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1. 0"Women Cabbies A Big Hit: So Popular in Paris That the Cabmen Masquerade as Women," New York Times 23 March 1907: 5; "London's Woman Chauffeur: Former Army Nurse Also Carries Medical Outfit in Her Taxicab," New York Times 27 December 1908: 2; "Fewer Women Cabbies: Petticoated Drivers Disappearing from the Streets of Paris," New York Times 12 January 1908: 2; "Woman Drives Paris Taxicab: Lends Enlivenment to the Present Languid Life of the Boulevards," New York Times 19 September 1909: 2.

2. 0Charles Morris, "Some Characteristics of Occupational Choice and Adjustment in A Sample of New York City Taxi Drivers," diss., Columbia University, 1951.

3. 0Morris, "Occupational Choice and Adjustment," 27.

4. 0Morris, "Occupational Choice and Adjustment," 144.

5. 0Morris, "Occupational Choice and Adjustment," 48.

6. 0Virginia Scharff, Taking the Wheel: Women and the Coming of the Motor Age (Toronto: The Free Press, 1991) 85.

7. Scharff, Taking the Wheel 85.

8. 0Fred Davis, "The Cabdriver and His Fare: Facets of a Fleeting Relationship," American Journal of Sociology (1959): 158-65.

9. Robert L. Karen, "Some Factors Affecting Tipping Behaviour," Sociology and Social Research 47 (1962): 68-74.

10. Davis, "The Cabdriver and His Fare," 162.

11. Karen, "Factors Affecting Tipping," 73.

12. James Henslin, "The Cab Driver: An Interactional Analysis of an Occupational Culture," diss., Washington University, 1967.

13. Henslin, "Trust and the Cab Driver," 140.

14. Henslin, "The Cab Driver," 309.

15. Richard Schlosberg, "A Descriptive Analysis of the New York City Taxi Industry," unpublished masters thesis Hunter College, The City University of New York, 1975.

16. Schlosberg, "Taxi Driving: A Study of Occupational Tension," diss., The City University of New York, 1980.

17. Charles Vidich, The New York Cab Driver and His Fare (Cambridge: Schenkman Publishing Company, 1976) 1.

18. Vidich, New York Cab Driver 12.

19. Raymond Russell, "Class Formation in the Workplace: The Role of Source of Income," Work and Occupation 10(3) (1983): 349-72.

20. Russell, "Class Formation," 364.

21. Raymond Russell, "The Role of Culture and Ethnicity in the Degeneration of Democratic Firms," Economic and Industrial Democracy 5(1) (1984): 73-96.

22. Benoit-Mario Papillon, The Taxi Industry Regulation In Canada Working Paper No. 30 (Ottawa: Economic Council of Canada, 1982).

23. Edward Sutton, "Halifax Cabdrivers, 1939-1945," Nova Scotia Historical Review 12(2) (1992): 66-73.

24. Sutton, "Halifax Cabdrivers," 72.

25. Philip Nusbaum, "The Importance of Storytelling Style Among New York City Taxi Drivers," New York Folklore 6(1-2) (1980): 67-89.

26. Jane Burns, "`Every One Has Good': A Study of the Occupational Folklife of a St. John's Cab Driver," Culture and Tradition 4 (1979): 79-87.

27. Burns, "Every One Has Good," 80.

28. Cynthia Boyd "`Just like one of the Boys': Tactics of women taxi drivers," Undisciplined Women: Tradition and Culture in Canada Eds. Diane Tye and Pauline Greenhill (Toronto: McGill-Queens, 1997) In Press.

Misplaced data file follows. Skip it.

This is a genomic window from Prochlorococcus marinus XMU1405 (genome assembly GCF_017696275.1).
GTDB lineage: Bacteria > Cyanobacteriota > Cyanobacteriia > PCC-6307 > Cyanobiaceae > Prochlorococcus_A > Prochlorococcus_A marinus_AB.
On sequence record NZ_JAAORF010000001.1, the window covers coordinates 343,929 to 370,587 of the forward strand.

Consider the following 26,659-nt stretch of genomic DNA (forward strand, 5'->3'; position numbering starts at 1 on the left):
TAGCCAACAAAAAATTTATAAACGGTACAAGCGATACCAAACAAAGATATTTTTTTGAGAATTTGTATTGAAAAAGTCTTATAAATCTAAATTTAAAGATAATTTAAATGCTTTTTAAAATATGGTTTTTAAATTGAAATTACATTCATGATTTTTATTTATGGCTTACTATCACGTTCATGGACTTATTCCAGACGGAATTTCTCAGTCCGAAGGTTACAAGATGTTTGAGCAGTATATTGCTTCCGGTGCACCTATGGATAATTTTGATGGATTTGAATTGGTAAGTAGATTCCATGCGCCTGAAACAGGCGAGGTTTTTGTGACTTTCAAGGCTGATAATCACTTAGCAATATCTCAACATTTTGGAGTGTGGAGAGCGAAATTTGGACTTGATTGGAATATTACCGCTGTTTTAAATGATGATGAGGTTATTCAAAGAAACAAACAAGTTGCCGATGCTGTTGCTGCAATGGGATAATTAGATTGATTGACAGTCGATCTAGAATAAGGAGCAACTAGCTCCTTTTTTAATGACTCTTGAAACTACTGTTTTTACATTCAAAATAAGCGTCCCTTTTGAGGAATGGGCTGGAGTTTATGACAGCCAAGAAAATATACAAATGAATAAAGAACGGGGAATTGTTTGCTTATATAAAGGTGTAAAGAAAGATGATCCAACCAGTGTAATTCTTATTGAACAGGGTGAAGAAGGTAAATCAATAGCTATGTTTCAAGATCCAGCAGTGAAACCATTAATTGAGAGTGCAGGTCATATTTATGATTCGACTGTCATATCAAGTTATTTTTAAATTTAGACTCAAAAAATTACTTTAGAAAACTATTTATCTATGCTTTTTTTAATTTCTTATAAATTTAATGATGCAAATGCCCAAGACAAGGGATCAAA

29. Joanne Meyerowitz, "American Women's History: The Fall of Women's Culture," Canadian Review of American Studies Special Issue Part 1 (1992): 27.

30. Mintz's definition can be found in works such as Gutman, Work, Culture, and Society 16; Susan Porter Benson, Counter Cultures: Saleswomen, Managers, and Customers in American Department Stores 1890-1940 (Chicargo: University of Illinois Press, 1989) 3.

31. Benson, Counter Cultures 3.

32. Helga Jacobson "Women's Work and Women's Culture: Some Further Considerations," Women's Culture: Selected Papers From the Halifax Conference The CRIAW Papers/Les documents de l'ICRAF No. 3, Canadian Research Institute for the advancement of Women (Ottawa: Canadian Research Institute for the Advancement of Women, c1982) 48.

33. Jane Roland Martin, "Methodological Essentialism, False Difference, and Other Dangerous Traps," Signs Spring (1994): 630-657.

34. Martin, "Methodological Essentialism," 630.

35. See Nancy Fraser and Linda Nicholson "Social Criticism without Philosophy: An Encounter between Feminism and Postmodernism," Feminism/Postmodernism ed. Linda J. Nicholson (New York: Routledge, 1990) 19-38; Linda J. Nicholson, Gender and History: The Limits of Social Theory in the Age of the Family (New York: Columbia University Press, 1986).

36. Christine de Pizan, The Book of the City of Ladies (New York: Quality Paperback Book Club, 1982).

37. de Pizan, City of Ladies 3-4.

38. de Pizan, City of Ladies 3-4.

39. de Pizan, City of Ladies 4.

40. de Pizan, City of Ladies 4.

41. See Mary Wollstonecraft with selections from "A Vindication of the Rights of Woman," The Norton Anthology of Literature by Women: The Tradition in English eds. Sandra M. Gilbert and Susan Gubar (New York: W. W. Norton and Company, 1985) 135-160.

42. Samples of Sojourner Truth's speeches can also be found in Norton Anthology of Literature by Women: The Tradition in English eds. Sandra Gibert and Susan Gubar (New York: W.W. Norton and Company, 1985) 252-56.

43. Virginia Woolf, A Room of One's Own 2nd. ed. (New York: Harcourt Brace Jovanovich Publishers, 1957).

44. Sojourner Truth, "Ain't I a woman?," The Norton Anthology of Literature by Women: The Tradition in English eds. Sandra Gilbert and Susan Gubar (New York: W.W. Norton and Company, 1985) 253.

45. Thelma McCormack, "Rethinking Women's Culture: From De Beauvoir to Clause 28," The CRIAW Papers/Les documents de l'ICRAF No. 3 Women's Culture: Selected Papers From the Halifax Conference 3. Canadian Research Institute for the advancement of women (Ottawa: Canadian Research Institute for the Advancement of Women, c1982).